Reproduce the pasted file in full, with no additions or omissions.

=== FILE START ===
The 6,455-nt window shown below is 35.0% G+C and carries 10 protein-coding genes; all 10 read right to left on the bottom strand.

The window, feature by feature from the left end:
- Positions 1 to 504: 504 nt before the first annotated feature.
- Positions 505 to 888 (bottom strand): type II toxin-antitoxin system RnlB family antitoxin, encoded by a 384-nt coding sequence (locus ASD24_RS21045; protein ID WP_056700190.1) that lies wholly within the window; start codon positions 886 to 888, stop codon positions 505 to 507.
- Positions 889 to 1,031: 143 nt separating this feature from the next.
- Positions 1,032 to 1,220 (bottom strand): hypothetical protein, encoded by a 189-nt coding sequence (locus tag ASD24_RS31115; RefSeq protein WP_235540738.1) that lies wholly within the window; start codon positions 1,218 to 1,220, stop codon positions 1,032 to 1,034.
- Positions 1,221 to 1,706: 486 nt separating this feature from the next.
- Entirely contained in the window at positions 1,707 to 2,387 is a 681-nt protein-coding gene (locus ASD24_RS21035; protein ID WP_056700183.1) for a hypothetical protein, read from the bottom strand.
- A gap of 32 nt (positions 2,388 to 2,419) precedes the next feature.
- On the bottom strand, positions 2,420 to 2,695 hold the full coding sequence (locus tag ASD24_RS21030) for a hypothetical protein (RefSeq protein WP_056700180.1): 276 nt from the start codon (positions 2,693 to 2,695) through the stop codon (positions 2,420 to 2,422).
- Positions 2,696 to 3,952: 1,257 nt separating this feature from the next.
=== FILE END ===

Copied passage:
The 6,455-nt window shown below is 35.0% G+C and carries 10 protein-coding genes; all 10 read right to left on the bottom strand.

The window, feature by feature from the left end:
- Positions 1 to 504: 504 nt before the first annotated feature.
- Positions 505 to 888 (bottom strand): type II toxin-antitoxin system RnlB family antitoxin, encoded by a 384-nt coding sequence (locus ASD24_RS21045; protein ID WP_056700190.1) that lies wholly within the window; start codon positions 886 to 888, stop codon positions 505 to 507.
- Positions 889 to 1,031: 143 nt separating this feature from the next.
- Positions 1,032 to 1,220 (bottom strand): hypothetical protein, encoded by a 189-nt coding sequence (locus tag ASD24_RS31115; RefSeq protein WP_235540738.1) that lies wholly within the window; start codon positions 1,218 to 1,220, stop codon positions 1,032 to 1,034.
- Positions 1,221 to 1,706: 486 nt separating this feature from the next.
- Entirely contained in the window at positions 1,707 to 2,387 is a 681-nt protein-coding gene (locus ASD24_RS21035; protein ID WP_056700183.1) for a hypothetical protein, read from the bottom strand.
- A gap of 32 nt (positions 2,388 to 2,419) precedes the next feature.
- On the bottom strand, positions 2,420 to 2,695 hold the full coding sequence (locus tag ASD24_RS21030) for a hypothetical protein (RefSeq protein WP_056700180.1): 276 nt from the start codon (positions 2,693 to 2,695) through the stop codon (positions 2,420 to 2,422).
- Positions 2,696 to 3,952: 1,257 nt separating this feature from the next.